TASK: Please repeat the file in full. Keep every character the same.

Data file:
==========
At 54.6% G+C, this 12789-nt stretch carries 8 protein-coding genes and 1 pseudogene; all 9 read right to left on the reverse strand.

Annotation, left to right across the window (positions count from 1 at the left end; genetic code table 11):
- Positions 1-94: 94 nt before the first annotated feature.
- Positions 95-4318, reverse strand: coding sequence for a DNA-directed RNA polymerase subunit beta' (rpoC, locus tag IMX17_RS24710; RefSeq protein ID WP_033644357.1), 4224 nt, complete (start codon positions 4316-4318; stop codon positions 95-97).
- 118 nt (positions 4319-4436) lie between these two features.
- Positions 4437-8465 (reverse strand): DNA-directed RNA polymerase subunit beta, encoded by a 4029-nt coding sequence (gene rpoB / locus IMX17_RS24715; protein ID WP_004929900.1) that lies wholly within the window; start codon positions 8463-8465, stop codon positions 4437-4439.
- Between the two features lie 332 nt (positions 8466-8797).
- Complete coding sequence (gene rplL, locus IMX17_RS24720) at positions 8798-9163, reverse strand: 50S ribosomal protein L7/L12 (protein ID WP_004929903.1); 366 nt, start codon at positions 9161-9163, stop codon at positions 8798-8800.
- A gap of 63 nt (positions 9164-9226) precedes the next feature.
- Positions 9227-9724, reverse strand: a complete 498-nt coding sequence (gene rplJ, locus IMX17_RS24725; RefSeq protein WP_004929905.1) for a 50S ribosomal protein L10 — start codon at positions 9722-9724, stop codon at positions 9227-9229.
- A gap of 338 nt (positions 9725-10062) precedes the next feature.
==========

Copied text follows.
At 54.6% G+C, this 12789-nt stretch carries 8 protein-coding genes and 1 pseudogene; all 9 read right to left on the reverse strand.

Annotation, left to right across the window (positions count from 1 at the left end; genetic code table 11):
- Positions 1-94: 94 nt before the first annotated feature.
- Positions 95-4318, reverse strand: coding sequence for a DNA-directed RNA polymerase subunit beta' (rpoC, locus tag IMX17_RS24710; RefSeq protein ID WP_033644357.1), 4224 nt, complete (start codon positions 4316-4318; stop codon positions 95-97).
- 118 nt (positions 4319-4436) lie between these two features.
- Positions 4437-8465 (reverse strand): DNA-directed RNA polymerase subunit beta, encoded by a 4029-nt coding sequence (gene rpoB / locus IMX17_RS24715; protein ID WP_004929900.1) that lies wholly within the window; start codon positions 8463-8465, stop codon positions 4437-4439.
- Between the two features lie 332 nt (positions 8466-8797).
- Complete coding sequence (gene rplL, locus IMX17_RS24720) at positions 8798-9163, reverse strand: 50S ribosomal protein L7/L12 (protein ID WP_004929903.1); 366 nt, start codon at positions 9161-9163, stop codon at positions 8798-8800.
- A gap of 63 nt (positions 9164-9226) precedes the next feature.
- Positions 9227-9724, reverse strand: a complete 498-nt coding sequence (gene rplJ, locus IMX17_RS24725; RefSeq protein WP_004929905.1) for a 50S ribosomal protein L10 — start codon at positions 9722-9724, stop codon at positions 9227-9229.
- A gap of 338 nt (positions 9725-10062) precedes the next feature.